Pricing and Equipment

Nissan has moved away from the a la carte options pricing of previous generations of Maxima to offer five trim levels designed to provide owners with the best features at the lowest pricing. By prepackaging the options, Nissan can take advantage of the same type of savings that we get from the big box stores when we buy 24-packs of paper towels.

The entry-level Maxima S starts at $32,410 and tops out with the Platinum’s $39,860 price tag. In between those two poles you will find the SV, SL, and SR models. Every 2016 Maxima employs the same powertrain, keeping the basic formula alive while allowing the buyer to decide how many toppings they want. In a time when options can almost double the price of a vehicle, the small difference in price between the S and the Platinum reveals just how well equipped even the base Maxima really is.

Performance Pros

No longer a performance sleeper, the new Maxima makes a visual statement that requires an equally lively engine, suspension, steering and brakes to complete the package. The 300-horsepower and 261 pound-feet of torque 3.5-liter V6 in the new Maxima is better than ever.

Even the continuously variable transmission (CVT) that often relegates vehicles to the category of gas-sipping people movers surprisingly inspires. Nissan has created a computer program that allows the transmission to act like a conservative environmental activist at cruising speeds and under light throttle acceleration, and turn into a high revving thrill junky in more aggressive driving situations. Not only does the Maxima make you forget that you are driving a CVT-equipped vehicle, Nissan’s new flagship sedan just may have the best CVT option currently available in any vehicle.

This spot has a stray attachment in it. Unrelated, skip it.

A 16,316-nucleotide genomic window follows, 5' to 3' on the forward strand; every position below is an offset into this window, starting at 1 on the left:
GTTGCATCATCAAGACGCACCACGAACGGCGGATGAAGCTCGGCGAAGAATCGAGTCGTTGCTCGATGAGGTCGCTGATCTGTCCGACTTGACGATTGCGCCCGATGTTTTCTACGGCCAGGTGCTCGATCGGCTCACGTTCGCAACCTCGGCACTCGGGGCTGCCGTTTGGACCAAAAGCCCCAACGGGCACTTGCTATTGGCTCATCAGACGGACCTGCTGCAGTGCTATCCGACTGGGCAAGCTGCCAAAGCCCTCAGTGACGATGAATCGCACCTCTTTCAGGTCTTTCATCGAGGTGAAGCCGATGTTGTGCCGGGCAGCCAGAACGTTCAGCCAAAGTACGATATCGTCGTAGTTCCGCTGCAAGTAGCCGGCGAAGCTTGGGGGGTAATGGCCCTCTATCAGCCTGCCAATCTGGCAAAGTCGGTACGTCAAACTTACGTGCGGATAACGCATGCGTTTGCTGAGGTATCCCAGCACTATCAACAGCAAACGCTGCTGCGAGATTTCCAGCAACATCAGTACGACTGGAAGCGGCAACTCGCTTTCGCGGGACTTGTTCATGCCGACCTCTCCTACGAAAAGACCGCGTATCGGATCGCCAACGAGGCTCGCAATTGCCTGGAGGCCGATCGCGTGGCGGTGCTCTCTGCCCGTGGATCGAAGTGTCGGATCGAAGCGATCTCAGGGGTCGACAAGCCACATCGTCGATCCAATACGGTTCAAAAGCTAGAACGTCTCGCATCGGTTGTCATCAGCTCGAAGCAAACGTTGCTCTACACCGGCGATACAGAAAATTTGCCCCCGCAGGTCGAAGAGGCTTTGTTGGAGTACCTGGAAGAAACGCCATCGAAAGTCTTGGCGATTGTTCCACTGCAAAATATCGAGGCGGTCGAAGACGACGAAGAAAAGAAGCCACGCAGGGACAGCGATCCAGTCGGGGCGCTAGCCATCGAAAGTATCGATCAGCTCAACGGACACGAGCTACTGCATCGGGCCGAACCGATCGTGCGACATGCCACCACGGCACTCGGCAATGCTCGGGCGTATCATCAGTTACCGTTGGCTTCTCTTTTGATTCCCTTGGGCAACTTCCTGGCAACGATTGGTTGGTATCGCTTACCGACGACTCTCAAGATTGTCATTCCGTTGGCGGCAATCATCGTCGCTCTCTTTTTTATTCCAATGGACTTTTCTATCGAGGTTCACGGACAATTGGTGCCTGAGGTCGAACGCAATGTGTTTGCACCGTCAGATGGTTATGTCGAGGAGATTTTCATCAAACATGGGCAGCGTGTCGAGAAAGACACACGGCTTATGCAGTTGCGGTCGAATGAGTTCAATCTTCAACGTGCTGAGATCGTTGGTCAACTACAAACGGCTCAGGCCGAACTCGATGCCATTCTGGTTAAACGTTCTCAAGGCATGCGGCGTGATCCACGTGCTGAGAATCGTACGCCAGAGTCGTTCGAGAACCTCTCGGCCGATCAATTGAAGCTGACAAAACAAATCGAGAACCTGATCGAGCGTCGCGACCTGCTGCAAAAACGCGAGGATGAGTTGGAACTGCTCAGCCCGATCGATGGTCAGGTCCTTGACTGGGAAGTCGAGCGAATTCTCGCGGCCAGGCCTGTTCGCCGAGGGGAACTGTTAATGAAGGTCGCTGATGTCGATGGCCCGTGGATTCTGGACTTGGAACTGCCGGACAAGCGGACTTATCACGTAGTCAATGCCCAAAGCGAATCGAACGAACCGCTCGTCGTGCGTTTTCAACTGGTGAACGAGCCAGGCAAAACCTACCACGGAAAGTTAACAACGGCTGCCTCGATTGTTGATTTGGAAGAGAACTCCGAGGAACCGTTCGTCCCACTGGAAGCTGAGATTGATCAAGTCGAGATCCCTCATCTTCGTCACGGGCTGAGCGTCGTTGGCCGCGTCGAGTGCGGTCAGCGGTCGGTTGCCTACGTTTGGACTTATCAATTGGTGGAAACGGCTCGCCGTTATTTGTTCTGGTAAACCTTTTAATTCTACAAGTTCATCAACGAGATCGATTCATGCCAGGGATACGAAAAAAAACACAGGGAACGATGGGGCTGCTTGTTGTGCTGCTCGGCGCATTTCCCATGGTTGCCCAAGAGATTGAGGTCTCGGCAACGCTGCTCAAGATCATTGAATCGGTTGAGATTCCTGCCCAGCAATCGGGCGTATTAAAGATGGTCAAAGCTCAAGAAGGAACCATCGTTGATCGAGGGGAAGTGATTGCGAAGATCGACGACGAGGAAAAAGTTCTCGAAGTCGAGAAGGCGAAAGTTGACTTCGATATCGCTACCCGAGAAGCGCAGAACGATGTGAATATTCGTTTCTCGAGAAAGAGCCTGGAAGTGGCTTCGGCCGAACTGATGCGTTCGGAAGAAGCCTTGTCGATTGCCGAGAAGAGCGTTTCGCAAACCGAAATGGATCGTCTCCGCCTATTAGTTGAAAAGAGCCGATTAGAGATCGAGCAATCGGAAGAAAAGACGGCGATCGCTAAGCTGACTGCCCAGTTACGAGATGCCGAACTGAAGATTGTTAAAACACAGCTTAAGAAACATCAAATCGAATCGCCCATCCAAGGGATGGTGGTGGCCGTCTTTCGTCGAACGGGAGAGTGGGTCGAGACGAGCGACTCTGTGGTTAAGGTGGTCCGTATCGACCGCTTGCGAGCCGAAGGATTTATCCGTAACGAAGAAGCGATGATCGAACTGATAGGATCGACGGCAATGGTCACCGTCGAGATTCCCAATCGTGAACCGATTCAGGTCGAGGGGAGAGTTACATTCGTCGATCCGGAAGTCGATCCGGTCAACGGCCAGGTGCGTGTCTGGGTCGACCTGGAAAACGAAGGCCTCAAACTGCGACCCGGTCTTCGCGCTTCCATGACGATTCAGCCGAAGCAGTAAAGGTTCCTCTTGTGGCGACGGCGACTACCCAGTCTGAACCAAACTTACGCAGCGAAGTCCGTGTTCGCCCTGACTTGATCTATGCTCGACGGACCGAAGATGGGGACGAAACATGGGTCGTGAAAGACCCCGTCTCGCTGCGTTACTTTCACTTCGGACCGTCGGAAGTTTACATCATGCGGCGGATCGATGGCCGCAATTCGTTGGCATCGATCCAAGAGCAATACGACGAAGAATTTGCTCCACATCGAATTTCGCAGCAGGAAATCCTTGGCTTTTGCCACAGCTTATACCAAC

Performance Cons

The CVT, while the best in the business, is still a CVT. I didn't find this to be an issue personally, but I know that purists would prefer if Nissan offered a traditional automatic transmission or even, gulp, a manual gearbox.

Interior Pros

While the performance aspects may grab the lion’s share of the headlines, perhaps the most impressive aspect of the all-new 2016 Maxima is the interior. Again taking inspiration from a jet fighter, the Maxima’s cockpit is an amazing balance of ergonomics and visual aesthetics.

NASA-inspired zero gravity seats adorned with ascot leather are the most comfortable and forgiving that I have experienced in a relatively affordable sports sedan. They actually feel more comfortable the longer you sit in them. The seats and overall fit and finish of the interior is so good that simply sitting in the parked car may be enough to persuade you to sign a sales contract.

Interior Cons

Nissan has gone to long lengths to create an interior that belies the 2016 Maxima's price tag and segment. If I had any criticism, it would be that the jet fighter inspired styling may be a bit much for conservative tastes.

Most Pleasant Surprise

Amazingly, the new Maxima can reach 60 mph in only 5.5 seconds and deliver 22 mpg city, 30 mpg highway and 25 mpg combined. Whatever complaints an enthusiast has over Nissan’s choice of the CVT transmission should be somewhat quieted when considering the engineering marvel of those numbers from a well-equipped mid-size sedan that weighs 3,564 pounds.

Least Pleasant Surprise

While the "four door sports car" moniker that Nissan has employed on the 2016 Maxima's branding is a great throwback to the companies long history, it is lost in translation when cars like BMW's M3 sedan exist.

Bottom Line

Even at first glance, it is clear that Nissan has created the boldest Maxima yet with fighter jet styling adapted straight from a concept vehicle. From the no-nonsense grille to the floating roof lines, the Maxima looks fast and, perhaps for the first time, has exterior styling that truly lives up to the “four door sports car” marketing.

It's an excellent car that rivals many mid-size luxury sedans at a lower price point.